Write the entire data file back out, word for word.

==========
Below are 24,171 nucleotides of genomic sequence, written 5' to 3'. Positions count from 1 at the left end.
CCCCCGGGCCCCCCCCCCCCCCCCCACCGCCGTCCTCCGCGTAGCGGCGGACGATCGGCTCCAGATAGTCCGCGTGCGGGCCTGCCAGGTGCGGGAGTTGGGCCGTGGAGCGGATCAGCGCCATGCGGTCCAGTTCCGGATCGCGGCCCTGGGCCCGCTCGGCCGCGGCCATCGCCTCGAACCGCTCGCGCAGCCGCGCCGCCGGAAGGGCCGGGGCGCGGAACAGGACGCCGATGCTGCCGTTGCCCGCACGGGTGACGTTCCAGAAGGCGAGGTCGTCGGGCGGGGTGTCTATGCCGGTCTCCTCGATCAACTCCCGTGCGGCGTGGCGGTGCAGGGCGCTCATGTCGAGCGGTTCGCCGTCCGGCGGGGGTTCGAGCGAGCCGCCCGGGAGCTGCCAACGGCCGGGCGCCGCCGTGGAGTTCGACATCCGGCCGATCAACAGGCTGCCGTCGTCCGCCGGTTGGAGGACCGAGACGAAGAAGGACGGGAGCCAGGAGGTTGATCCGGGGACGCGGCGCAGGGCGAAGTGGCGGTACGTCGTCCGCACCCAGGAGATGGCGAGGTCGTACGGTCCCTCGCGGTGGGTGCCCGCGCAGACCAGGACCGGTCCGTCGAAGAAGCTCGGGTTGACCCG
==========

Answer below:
Below are 24,171 nucleotides of genomic sequence, written 5' to 3'. Positions count from 1 at the left end.
CCCCCGGGCCCCCCCCCCCCCCCCCACCGCCGTCCTCCGCGTAGCGGCGGACGATCGGCTCCAGATAGTCCGCGTGCGGGCCTGCCAGGTGCGGGAGTTGGGCCGTGGAGCGGATCAGCGCCATGCGGTCCAGTTCCGGATCGCGGCCCTGGGCCCGCTCGGCCGCGGCCATCGCCTCGAACCGCTCGCGCAGCCGCGCCGCCGGAAGGGCCGGGGCGCGGAACAGGACGCCGATGCTGCCGTTGCCCGCACGGGTGACGTTCCAGAAGGCGAGGTCGTCGGGCGGGGTGTCTATGCCGGTCTCCTCGATCAACTCCCGTGCGGCGTGGCGGTGCAGGGCGCTCATGTCGAGCGGTTCGCCGTCCGGCGGGGGTTCGAGCGAGCCGCCCGGGAGCTGCCAACGGCCGGGCGCCGCCGTGGAGTTCGACATCCGGCCGATCAACAGGCTGCCGTCGTCCGCCGGTTGGAGGACCGAGACGAAGAAGGACGGGAGCCAGGAGGTTGATCCGGGGACGCGGCGCAGGGCGAAGTGGCGGTACGTCGTCCGCACCCAGGAGATGGCGAGGTCGTACGGTCCCTCGCGGTGGGTGCCCGCGCAGACCAGGACCGGTCCGTCGAAGAAGCTCGGGTTGACCCG